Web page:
To receive an update on Signs of Safety
The Sub-Committee considered a report on Signs of Safety which North Tyneside Children’s Services had adopted as their agreed model of practice in 2017.
The Signs of safety approach was a relationship-grounded, safety-organised approach to child protection practice, created by researching what works for professionals and families in building meaningful safety for vulnerable and at-risk children.
The purpose of the approach being:
‘To enable professionals to undertake all child protection practice with a rigorous focus on child safety by equipping agencies to establish their practice, policy, procedures and organisation so that professionals can do everything humanly possible to put the parents, children and everyone naturally connected to the children at the centre of the assessment, decision-making and planning and give them every opportunity to come up with and apply their ideas before the professionals offer or impose theirs.’
It was an internationally used model and was the model of practice in the majority of local authorities across England and Wales.
The oversight of Signs of Safety Implementation was via a monthly Steering Group which was chaired by the Senior Manager for Social Work Practice. Representatives from all the service areas and workforce development attended the Steering Group. The Group agreed the priorities for the year ahead, monitored progress against them, agreed the training calendar and was also responsive to emerging practice needs and issues. In the last 12 months the priorities had focused on Networks, Supervision, Early Help and Harm Risk Matrix in the Front Door.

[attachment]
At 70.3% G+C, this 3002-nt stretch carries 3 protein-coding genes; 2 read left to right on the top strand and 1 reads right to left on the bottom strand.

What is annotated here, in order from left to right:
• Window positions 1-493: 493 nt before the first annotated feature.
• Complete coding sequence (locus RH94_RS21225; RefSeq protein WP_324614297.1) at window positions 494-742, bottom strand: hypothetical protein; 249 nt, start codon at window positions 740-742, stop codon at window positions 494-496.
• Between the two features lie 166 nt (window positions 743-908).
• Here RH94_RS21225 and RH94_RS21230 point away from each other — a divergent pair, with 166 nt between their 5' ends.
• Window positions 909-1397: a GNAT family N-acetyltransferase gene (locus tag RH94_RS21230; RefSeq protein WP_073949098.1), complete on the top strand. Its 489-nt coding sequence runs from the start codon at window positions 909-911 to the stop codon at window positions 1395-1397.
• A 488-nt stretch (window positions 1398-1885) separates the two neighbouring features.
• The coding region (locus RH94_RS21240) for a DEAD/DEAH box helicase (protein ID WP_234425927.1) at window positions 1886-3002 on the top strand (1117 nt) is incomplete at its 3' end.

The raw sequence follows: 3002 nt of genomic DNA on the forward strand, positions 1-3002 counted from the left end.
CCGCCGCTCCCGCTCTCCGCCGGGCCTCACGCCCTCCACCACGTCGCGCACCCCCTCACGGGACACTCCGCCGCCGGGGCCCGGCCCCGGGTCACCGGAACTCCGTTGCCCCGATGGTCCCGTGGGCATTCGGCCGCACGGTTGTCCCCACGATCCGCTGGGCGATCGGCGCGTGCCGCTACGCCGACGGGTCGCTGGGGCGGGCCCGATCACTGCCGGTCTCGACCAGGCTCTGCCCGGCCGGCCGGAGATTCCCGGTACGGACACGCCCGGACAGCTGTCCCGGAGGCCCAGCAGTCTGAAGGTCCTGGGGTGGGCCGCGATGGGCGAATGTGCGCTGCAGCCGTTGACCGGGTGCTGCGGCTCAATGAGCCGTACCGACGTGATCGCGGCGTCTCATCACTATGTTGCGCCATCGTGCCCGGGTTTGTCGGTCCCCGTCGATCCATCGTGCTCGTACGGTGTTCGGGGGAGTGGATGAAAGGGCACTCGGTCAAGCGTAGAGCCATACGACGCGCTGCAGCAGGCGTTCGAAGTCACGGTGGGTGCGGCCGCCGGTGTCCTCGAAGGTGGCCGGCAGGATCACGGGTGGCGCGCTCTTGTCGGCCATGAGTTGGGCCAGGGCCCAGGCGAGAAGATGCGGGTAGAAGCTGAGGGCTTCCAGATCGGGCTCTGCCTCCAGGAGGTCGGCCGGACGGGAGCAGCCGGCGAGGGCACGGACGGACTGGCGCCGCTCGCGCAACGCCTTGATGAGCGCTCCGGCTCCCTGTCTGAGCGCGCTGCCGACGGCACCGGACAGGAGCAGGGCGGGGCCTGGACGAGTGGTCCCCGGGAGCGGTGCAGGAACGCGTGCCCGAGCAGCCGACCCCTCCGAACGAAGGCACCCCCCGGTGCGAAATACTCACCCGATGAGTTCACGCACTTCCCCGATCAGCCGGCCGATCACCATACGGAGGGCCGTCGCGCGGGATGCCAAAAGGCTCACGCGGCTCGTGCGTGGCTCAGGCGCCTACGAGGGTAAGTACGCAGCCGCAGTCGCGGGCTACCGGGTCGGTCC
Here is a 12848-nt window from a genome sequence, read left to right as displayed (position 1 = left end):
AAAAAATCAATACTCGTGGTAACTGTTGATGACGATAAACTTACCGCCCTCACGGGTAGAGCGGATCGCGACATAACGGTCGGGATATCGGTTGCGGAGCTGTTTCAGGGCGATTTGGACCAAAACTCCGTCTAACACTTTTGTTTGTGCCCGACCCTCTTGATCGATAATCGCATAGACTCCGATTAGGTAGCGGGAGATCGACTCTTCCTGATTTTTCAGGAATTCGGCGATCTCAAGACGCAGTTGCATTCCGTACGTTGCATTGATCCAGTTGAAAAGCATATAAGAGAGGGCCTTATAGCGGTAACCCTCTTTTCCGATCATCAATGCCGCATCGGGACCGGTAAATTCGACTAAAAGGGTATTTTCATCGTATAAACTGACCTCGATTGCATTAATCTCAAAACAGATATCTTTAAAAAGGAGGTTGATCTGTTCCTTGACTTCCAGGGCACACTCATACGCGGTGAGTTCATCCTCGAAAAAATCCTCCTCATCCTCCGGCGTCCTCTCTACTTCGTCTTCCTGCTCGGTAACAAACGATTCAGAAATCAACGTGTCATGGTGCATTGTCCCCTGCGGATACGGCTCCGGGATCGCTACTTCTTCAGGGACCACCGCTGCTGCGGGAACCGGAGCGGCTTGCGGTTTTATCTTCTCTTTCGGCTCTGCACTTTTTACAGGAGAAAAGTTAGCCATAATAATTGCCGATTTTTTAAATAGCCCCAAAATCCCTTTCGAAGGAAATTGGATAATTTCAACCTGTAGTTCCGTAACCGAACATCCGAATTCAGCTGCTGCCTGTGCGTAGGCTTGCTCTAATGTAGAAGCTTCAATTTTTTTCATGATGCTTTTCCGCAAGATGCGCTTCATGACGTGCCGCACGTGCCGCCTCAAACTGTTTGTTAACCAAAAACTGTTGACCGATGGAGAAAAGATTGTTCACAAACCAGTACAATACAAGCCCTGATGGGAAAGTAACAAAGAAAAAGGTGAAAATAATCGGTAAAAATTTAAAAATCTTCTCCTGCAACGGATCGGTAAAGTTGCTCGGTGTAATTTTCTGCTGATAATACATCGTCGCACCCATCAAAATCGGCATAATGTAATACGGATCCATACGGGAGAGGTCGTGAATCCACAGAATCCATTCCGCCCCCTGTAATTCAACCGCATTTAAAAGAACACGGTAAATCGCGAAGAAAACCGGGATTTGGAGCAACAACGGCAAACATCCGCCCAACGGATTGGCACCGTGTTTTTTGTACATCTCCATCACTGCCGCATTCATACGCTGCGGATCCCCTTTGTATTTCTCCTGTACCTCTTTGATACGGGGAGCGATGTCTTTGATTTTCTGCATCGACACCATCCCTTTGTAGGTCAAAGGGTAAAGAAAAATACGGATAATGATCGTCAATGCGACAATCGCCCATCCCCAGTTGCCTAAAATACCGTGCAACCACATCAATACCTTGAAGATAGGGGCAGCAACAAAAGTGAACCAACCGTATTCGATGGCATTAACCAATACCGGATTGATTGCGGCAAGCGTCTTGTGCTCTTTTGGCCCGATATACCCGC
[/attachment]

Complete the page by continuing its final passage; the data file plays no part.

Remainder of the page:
Since 2020 there had been a strong focus on the use of networks in the Children’s service’s practice. Having a network of people who could help and support a family and in so doing build more safety for the child / children was a real strength of the Signs of Safety approach. This was challenging for both parents and practitioners as it required a family to be open and honest about what the worries were, what the safety goals were and what the bottom lines were. Parents needed to use the network not just to help and support but also to demonstrate that the child / children would be and were safe.
During the Covid-19 Pandemic the use of networks had been a key feature in building safety for children when professional oversight was more limited. Practitioners in North Tyneside were both creative and innovative about the use of networks and while there was further work to do, practice with regards to networks, was now very well embedded.
North Tyneside Children’s Services were approached by the DfE to do some further study and analysis around lessons learnt from working during the pandemic, that could be shared and used across the sector. In partnership with Professor Eileen Munro, Professor Andrew Turnell and Marie Devine, the Council worked with three other local authorities to explore:
What helps and hinders practitioners build safety through naturally connected networks during a pandemic when professional contact is limited?
The study was small in size and consequently the findings were tentative but do support the hypothesis that the use of networks makes a worthwhile contribution to improving children’s safety and wellbeing.